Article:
MCN Columnists
Kim Voynar

By Kim Voynar

Consider the Source: Defining a Dramatic Structure for Defiance

Published under Oscar Outsider.

Spoiler Warning: This column contains heavy spoilers for the film Defiance.

Adapting a scholarly tome into a dramatic narrative retelling for the big screen is no easy task; how does one take a detailed, rather dry account of historical facts and translate that into a movie with character arcs, dramatic flow and dialogue, keeping true to the soul of the source material while creating a film that will appeal on a more emotive level? Such was the task Edward Zwick and his co-writer Clayton Frohman faced in adapting the book Defiance: The Bielski Partisans, scholar Nechama Tec‘s account of the resistance of a pack of Polish rebels during World War 2, into the film Defiance, starring Daniel Craig and Liev Schreiber.

The film tells the tale of the Bielski brothers: older brothers Tuvia and Zus (Craig and Schreiber, respectively) and younger brothers Asael (Jamie Bell) and Aron (George McKay), whose parents, along with many other people in their rural village, are slain by local police and Nazi soldiers as the German troops invade Poland. The Bielski brothers, who have a long history of both smuggling and hiding out in the woods surrounding their village, retreat to hide out in the wilderness, and inadvertently find themselves with an increasing number of frightened Polish Jews looking to them for shelter and protection.

In pulling together the screenplay, Zwick and Frohman built on the more academic source material supplied by Tec’s book with interviews with the surviving Bielski family members, other survivors (and relatives of those survivors) who’d lived with the Bielskis in the forest during the resistance, videotaped interviews of the brothers retelling their story for family history posterity, and an unpublished autobiography written by Tuvia Bielski, which retells the events from a first-person perspective. Culling through all these materials allowed Zwick and Frohman to flesh out the outline of Tec’s historical account into the dramatic story the viewer sees in the film.

As is often the case in adapting non-fiction material for the screen, the screenwriters faced the challenge of where to blend together certain events into one action; in the film, there are several instances of this decision-making, including Tuvia shooting a rival in the resistance who was trying to usurp him (this actually happened more than once during the years the Bielskis were surviving in their forest stronghold) and a scene where Tuvia allows his people to beat and torture to death a captured German soldier (this also happened more than once, and Tuvia himself was known to be involved in such acts himself). The latter scene, in particular, provides an important layering of Tuvia’s character in the film; this man may have done many good and worthwhile things in leading over a thousand Jews to safety against insurmountable odds, but he was no saint, and including his more morally questionable actions avoids Zwick and Frohman painting him in one shade of white, when in reality Tuvia, as many people caught in the midst of war and unbelievable hardship, was a man whose decisions during that time were often tinted with shades of gray.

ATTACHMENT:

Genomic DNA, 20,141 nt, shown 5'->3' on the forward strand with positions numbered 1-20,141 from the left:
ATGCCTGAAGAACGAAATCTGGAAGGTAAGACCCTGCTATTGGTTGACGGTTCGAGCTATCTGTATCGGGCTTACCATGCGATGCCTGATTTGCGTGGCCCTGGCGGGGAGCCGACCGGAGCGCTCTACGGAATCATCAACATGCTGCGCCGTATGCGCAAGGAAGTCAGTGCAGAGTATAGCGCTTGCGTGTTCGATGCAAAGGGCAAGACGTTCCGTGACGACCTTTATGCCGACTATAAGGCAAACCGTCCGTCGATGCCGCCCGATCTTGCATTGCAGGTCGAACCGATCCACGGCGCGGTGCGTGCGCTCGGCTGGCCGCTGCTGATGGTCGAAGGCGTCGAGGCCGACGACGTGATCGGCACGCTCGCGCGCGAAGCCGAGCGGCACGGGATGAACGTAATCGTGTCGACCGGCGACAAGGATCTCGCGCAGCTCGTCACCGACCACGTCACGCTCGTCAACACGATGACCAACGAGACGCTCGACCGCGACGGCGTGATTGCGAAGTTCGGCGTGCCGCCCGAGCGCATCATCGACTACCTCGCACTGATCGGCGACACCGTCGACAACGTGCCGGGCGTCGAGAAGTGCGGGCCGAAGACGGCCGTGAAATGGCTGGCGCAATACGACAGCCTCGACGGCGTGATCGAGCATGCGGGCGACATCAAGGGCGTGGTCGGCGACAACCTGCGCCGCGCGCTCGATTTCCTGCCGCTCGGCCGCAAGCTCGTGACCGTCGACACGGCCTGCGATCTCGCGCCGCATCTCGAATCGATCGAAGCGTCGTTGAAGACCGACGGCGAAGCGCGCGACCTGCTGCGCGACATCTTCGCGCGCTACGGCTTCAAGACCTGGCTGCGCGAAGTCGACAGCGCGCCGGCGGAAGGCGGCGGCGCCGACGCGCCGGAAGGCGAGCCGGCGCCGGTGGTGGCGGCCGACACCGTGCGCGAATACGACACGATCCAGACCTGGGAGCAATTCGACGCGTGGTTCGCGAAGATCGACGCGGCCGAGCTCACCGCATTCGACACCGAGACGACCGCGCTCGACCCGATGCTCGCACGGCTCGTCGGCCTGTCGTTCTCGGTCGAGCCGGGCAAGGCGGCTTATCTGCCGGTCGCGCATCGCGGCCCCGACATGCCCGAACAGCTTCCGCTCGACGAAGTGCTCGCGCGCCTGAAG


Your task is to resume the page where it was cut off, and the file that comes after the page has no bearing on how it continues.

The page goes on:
Meanwhile, brother Zus, at odds with Tuvia over how things should be run, leaves the Bielski Partisans with several other rebels to join the Russian army in fighting the Germans. This leads up to what is perhaps the most dramatically questionable decision in the film: the perfectly-timed rescue at the end, when Tuvia and the rebels are under harsh fire by German troops after escaping their makeshift forest village just before a raid and being led through water by Tuvia to what they’d hoped was safety. In the film, Zus returns with the partisans who had left with him to join the resistance of the Communist Russian army, which was also fighting the Germans. Zwick discussed this aspect of the storyline at a Q&A for the film after a screening in Seattle for the Jewish community, noting that the length of the film at that point, and the studio’s desire to have a dramatically satisfying resolution, led to the decision to blend several historical battles between the rebels and the Nazi troops into the film’s final climactic scene. In spite of that rescue scene feeling somewhat contrived, it does make for a more coherent resolution from a storytelling standpoint, and from a narrative standpoint, the scene works overall, albeit that it does leave the audience with a sense of “well, that was sure convenient timing.”

One thing Zwick and Frohman capture particularly well in the screenplay is the relationship between the two oldest brothers. I can’t say with certainty how much of that relationship was written by which writer, but what I did like very much about how it was drawn is that the history of the brothers, as tends to be the case in familial relationships, is largely unspoken, and the screenwriters don’t feel the need to overplay the exposition in painting that history for viewer. Instead, they rely on a few key lines heavy with the unspoken history between the two, and the competitive and often angry brotherly tension conveyed by Craig and Schreiber onscreen, to allow the viewer to infer all that’s unsaid between the two. Where so many films tend to beat the audience about the head and shoulders with boulder-heavy exposition that spells out everything in wrenchingly contrived detail, Defiance allows the brothers to speak for themselves in a real and honest way; because of this, the relationship between Tuvia and Zus is one of the film’s greatest strengths.